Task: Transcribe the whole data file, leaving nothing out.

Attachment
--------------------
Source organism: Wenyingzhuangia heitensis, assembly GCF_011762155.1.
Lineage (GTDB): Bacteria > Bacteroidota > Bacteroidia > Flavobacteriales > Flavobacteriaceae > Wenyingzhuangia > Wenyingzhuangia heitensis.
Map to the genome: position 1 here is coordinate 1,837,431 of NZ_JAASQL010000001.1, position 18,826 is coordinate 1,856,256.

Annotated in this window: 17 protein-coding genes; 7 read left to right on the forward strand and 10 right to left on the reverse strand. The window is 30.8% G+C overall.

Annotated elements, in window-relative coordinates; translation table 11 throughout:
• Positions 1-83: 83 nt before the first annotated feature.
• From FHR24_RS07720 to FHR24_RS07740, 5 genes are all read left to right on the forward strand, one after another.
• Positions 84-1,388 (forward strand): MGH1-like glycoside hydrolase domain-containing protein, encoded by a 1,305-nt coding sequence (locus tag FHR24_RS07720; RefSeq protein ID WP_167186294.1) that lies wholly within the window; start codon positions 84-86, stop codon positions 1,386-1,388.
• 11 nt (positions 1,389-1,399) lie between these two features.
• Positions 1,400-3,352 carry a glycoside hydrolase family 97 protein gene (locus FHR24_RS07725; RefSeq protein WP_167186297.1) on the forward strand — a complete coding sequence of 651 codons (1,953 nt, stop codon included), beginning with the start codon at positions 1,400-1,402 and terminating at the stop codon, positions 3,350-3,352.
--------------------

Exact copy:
Source organism: Wenyingzhuangia heitensis, assembly GCF_011762155.1.
Lineage (GTDB): Bacteria > Bacteroidota > Bacteroidia > Flavobacteriales > Flavobacteriaceae > Wenyingzhuangia > Wenyingzhuangia heitensis.
Map to the genome: position 1 here is coordinate 1,837,431 of NZ_JAASQL010000001.1, position 18,826 is coordinate 1,856,256.

Annotated in this window: 17 protein-coding genes; 7 read left to right on the forward strand and 10 right to left on the reverse strand. The window is 30.8% G+C overall.

Annotated elements, in window-relative coordinates; translation table 11 throughout:
• Positions 1-83: 83 nt before the first annotated feature.
• From FHR24_RS07720 to FHR24_RS07740, 5 genes are all read left to right on the forward strand, one after another.
• Positions 84-1,388 (forward strand): MGH1-like glycoside hydrolase domain-containing protein, encoded by a 1,305-nt coding sequence (locus tag FHR24_RS07720; RefSeq protein ID WP_167186294.1) that lies wholly within the window; start codon positions 84-86, stop codon positions 1,386-1,388.
• 11 nt (positions 1,389-1,399) lie between these two features.
• Positions 1,400-3,352 carry a glycoside hydrolase family 97 protein gene (locus FHR24_RS07725; RefSeq protein WP_167186297.1) on the forward strand — a complete coding sequence of 651 codons (1,953 nt, stop codon included), beginning with the start codon at positions 1,400-1,402 and terminating at the stop codon, positions 3,350-3,352.